​While I would always run Windows Pro on a workstation or productivity PC, even on hybrid tablets, we have to consider the story with less powerfull devices that really don't benefit from the flexibility of a full PC.
    ​Having a free edition of Windows Cloud suddenly makes a little Compute Stick or NUC connected to each TV a cheap solution to run a network TV app, movies apps, IP telephony app, miracast client, Xbox One streaming, etc... ​Cheap computing devices means you will end up with video projectors that have Windows Cloud embedded, maybe even TVs that decide to use that in place of their custom smart-TV environment.
  • Plus developers who make win32 apps would have a place they can actually charge for their apps... All the win32 apps I use aside from Adobe CC and Autodesk are free ie Firefox, VLC, Musicbee, Reader, Qbittorent, 7Zip, Drive, Dropbox, Search Everything, VMware etc. all free to download. Now if they pulled them and only had store apps for $1 I think I'd pay instead of paying $120 or 200 for a windows licence.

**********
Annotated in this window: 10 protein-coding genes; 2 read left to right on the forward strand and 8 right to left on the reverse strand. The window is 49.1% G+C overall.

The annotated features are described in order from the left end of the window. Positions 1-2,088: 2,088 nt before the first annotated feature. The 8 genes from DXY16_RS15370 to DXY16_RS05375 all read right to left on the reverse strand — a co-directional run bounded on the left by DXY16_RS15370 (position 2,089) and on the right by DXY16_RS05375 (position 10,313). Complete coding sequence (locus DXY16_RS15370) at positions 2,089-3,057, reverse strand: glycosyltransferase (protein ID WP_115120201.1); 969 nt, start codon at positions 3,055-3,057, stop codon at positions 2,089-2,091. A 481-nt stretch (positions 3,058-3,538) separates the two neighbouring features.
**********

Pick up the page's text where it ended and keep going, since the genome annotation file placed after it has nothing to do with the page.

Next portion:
• I have a Lumia 640 and a W10 laptop. I have days when I don't even touch my laptop, I do everything on my Lumia. It is not Android, not ios, it's Windows 10. And like me is a great amount of people. We use everyday a small amount of apps. When I need something complex, I use the laptop. I would buy a tablet with Windows just to navigate on web on a bigger screen.